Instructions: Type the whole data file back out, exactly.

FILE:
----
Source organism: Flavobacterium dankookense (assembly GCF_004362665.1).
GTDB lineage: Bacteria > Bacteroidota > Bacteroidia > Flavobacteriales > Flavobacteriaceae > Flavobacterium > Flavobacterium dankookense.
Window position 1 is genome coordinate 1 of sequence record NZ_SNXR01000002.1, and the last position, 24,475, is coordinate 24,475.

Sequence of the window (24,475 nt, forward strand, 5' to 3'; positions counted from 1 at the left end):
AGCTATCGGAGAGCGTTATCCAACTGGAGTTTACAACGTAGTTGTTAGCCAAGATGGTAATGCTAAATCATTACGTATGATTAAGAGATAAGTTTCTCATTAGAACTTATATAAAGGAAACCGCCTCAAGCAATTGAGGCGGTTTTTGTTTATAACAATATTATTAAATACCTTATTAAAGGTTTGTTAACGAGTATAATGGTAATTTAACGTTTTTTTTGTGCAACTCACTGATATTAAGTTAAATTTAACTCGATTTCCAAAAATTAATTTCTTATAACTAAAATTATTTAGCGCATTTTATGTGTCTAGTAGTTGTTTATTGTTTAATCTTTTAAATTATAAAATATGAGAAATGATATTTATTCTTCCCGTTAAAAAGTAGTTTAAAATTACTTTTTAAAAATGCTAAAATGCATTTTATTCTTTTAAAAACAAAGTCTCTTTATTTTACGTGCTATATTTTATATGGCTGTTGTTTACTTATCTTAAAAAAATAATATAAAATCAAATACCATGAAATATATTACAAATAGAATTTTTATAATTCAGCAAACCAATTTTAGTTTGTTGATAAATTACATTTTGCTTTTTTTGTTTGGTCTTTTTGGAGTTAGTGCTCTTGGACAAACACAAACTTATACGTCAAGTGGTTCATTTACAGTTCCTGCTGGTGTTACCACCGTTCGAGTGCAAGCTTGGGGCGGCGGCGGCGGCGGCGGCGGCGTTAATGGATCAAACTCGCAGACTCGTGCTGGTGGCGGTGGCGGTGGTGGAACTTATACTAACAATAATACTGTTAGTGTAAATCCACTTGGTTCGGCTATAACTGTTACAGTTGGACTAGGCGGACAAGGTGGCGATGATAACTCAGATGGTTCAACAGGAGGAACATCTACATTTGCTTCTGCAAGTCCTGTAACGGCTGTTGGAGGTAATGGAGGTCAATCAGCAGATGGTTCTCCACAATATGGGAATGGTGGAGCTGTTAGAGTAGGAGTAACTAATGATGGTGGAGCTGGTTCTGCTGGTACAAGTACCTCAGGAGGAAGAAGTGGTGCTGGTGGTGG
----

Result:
Source organism: Flavobacterium dankookense (assembly GCF_004362665.1).
GTDB lineage: Bacteria > Bacteroidota > Bacteroidia > Flavobacteriales > Flavobacteriaceae > Flavobacterium > Flavobacterium dankookense.
Window position 1 is genome coordinate 1 of sequence record NZ_SNXR01000002.1, and the last position, 24,475, is coordinate 24,475.

Sequence of the window (24,475 nt, forward strand, 5' to 3'; positions counted from 1 at the left end):
AGCTATCGGAGAGCGTTATCCAACTGGAGTTTACAACGTAGTTGTTAGCCAAGATGGTAATGCTAAATCATTACGTATGATTAAGAGATAAGTTTCTCATTAGAACTTATATAAAGGAAACCGCCTCAAGCAATTGAGGCGGTTTTTGTTTATAACAATATTATTAAATACCTTATTAAAGGTTTGTTAACGAGTATAATGGTAATTTAACGTTTTTTTTGTGCAACTCACTGATATTAAGTTAAATTTAACTCGATTTCCAAAAATTAATTTCTTATAACTAAAATTATTTAGCGCATTTTATGTGTCTAGTAGTTGTTTATTGTTTAATCTTTTAAATTATAAAATATGAGAAATGATATTTATTCTTCCCGTTAAAAAGTAGTTTAAAATTACTTTTTAAAAATGCTAAAATGCATTTTATTCTTTTAAAAACAAAGTCTCTTTATTTTACGTGCTATATTTTATATGGCTGTTGTTTACTTATCTTAAAAAAATAATATAAAATCAAATACCATGAAATATATTACAAATAGAATTTTTATAATTCAGCAAACCAATTTTAGTTTGTTGATAAATTACATTTTGCTTTTTTTGTTTGGTCTTTTTGGAGTTAGTGCTCTTGGACAAACACAAACTTATACGTCAAGTGGTTCATTTACAGTTCCTGCTGGTGTTACCACCGTTCGAGTGCAAGCTTGGGGCGGCGGCGGCGGCGGCGGCGGCGTTAATGGATCAAACTCGCAGACTCGTGCTGGTGGCGGTGGCGGTGGTGGAACTTATACTAACAATAATACTGTTAGTGTAAATCCACTTGGTTCGGCTATAACTGTTACAGTTGGACTAGGCGGACAAGGTGGCGATGATAACTCAGATGGTTCAACAGGAGGAACATCTACATTTGCTTCTGCAAGTCCTGTAACGGCTGTTGGAGGTAATGGAGGTCAATCAGCAGATGGTTCTCCACAATATGGGAATGGTGGAGCTGTTAGAGTAGGAGTAACTAATGATGGTGGAGCTGGTTCTGCTGGTACAAGTACCTCAGGAGGAAGAAGTGGTGCTGGTGGTGG